Roots of Creation served-up the perfect escape from the workweek grind, warming up the Paradise Rock Club with a lethal dosage of smash-and-grab reggae. “We’re Roots of Creation, Let’s get this party started,” bandleader Brett Wilson called out with a hand on the mic and a fist in the air. The New Hampshire-based foursome reached deep into the bag of reggae tricks during the better part of the next hour (and even tossed-in a few unusual ones to beef things up a bit). It was one of those assaults where, when the dust settles, you’re sporting a heavy buzz and have no clue how you got there so fast. Roots of Creation will do that to you.
The Paradise’s juicy mix was perfect for mid-winter reggae. Bassist Chris Beam came through the thickest, setting up a relentless backbone for the rest of the band to latch on to—drummer Mike Chadinha slid into different corners of the groove with snare crashes drenched in reverb, keyboardist Tal Pearson classed things up with a touch of organ, and Wilson constantly milked the delay pedal on guitar.
Roots of Creation may hit you the hardest with its homegrown reggae, but the band’s song structures dig deeper than the usual slow burn you get with the genre. The opening triple threat of “Woman,” “Rise Up,” and “Oh Lord,” showcased the Roots of Creation at all speeds. “Woman” came to being with a riff that Rage Against the Machine’s Tom Morello could have written for Evil Empire, and, just like that, settled into a lazy-dub stroll. The breakdown on “Oh Lord” featured a double-time hillbilly march, while “Rise Up,” hit the heaviest as a righteous call to arms (or call to party). There was even a groove-driven instrumental in there somewhere. You could describe the sound as disco dub (STS9 take note).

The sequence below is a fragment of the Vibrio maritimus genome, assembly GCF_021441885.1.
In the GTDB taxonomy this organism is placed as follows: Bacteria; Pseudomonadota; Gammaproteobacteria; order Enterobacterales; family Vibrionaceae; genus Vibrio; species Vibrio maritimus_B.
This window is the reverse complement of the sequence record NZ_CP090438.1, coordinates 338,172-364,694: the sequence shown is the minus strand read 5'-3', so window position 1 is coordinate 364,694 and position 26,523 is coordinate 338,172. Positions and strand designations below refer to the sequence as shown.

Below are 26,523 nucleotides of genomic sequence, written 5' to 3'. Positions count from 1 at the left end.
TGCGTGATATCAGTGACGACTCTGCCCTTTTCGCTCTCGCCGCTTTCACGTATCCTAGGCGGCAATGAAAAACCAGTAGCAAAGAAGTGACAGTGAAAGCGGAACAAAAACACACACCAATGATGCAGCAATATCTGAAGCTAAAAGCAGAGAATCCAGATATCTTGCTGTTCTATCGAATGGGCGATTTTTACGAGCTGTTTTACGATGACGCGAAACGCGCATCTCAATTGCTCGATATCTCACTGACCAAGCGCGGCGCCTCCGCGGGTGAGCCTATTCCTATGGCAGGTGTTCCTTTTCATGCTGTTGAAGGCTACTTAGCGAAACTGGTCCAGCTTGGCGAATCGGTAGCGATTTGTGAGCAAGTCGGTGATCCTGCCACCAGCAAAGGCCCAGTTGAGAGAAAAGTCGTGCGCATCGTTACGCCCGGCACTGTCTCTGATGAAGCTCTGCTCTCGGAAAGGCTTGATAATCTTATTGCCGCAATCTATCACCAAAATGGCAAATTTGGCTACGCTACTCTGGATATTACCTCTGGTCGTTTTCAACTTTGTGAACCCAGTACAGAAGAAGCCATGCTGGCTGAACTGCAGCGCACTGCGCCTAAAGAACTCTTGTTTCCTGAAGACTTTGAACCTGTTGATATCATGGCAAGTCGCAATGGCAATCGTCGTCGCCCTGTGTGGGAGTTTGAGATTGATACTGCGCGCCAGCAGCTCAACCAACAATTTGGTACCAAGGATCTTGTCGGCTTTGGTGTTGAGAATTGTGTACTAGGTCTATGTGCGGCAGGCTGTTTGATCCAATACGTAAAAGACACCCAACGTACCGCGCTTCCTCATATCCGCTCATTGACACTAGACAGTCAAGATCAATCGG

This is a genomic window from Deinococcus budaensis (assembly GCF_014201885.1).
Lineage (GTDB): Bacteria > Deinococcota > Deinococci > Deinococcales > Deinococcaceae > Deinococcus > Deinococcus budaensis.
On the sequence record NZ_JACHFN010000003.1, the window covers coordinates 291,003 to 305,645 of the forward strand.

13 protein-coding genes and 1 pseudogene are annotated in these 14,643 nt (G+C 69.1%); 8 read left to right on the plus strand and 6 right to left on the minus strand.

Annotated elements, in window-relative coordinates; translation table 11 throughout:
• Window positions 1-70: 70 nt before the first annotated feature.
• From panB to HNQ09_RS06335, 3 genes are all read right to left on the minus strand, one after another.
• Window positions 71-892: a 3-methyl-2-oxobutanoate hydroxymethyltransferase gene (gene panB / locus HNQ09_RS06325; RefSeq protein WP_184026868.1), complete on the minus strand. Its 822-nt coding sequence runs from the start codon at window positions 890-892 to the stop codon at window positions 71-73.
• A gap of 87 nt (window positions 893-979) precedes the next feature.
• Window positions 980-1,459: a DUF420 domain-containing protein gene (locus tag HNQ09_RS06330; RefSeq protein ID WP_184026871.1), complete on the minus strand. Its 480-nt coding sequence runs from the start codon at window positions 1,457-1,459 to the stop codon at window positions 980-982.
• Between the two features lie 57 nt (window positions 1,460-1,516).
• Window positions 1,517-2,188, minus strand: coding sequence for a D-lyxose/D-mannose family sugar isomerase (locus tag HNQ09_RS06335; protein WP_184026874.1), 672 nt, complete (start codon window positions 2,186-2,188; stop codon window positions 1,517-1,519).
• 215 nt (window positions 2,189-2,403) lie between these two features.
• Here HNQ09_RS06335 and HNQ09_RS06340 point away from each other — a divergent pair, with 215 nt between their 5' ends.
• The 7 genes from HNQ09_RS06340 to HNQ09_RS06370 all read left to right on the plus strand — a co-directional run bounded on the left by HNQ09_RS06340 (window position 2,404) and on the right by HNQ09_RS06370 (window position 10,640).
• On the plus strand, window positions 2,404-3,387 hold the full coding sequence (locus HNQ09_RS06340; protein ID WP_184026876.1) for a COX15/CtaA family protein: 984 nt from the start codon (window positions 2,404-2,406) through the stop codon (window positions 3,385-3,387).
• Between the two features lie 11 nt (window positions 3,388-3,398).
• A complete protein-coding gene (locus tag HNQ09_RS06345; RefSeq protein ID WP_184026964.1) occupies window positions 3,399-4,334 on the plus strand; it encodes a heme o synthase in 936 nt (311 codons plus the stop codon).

Wilson was commanding as a front man. He’d uncoil the microphone to spit verses, his arm in the air, flipping the occasional middle finger when he’d hit the appropriate line. As a lyricist he walked a fine line between the playful and the serious—“Oh Lord” could be molded into one of Slightly Stoopid’s dirtier tracks, while “Universal Soldier,” worked it’s way through the fucked-up world as if it were a Michael Franti tune.
Roots of Creation brought it home with “Peace Love and Music,” a song that dissects the history of Woodstock (from the mud in ’69 to the fires and riots in ’99). It was one last chance for the band to showoff its ability to blur the lines between jungle metal, trance, and straight-up vocal-driven dub. The band wound it all up into one last explosion, which left Wilson, alone, to chant the last words: “Revolution you can’t stop it man.” No one doubted him.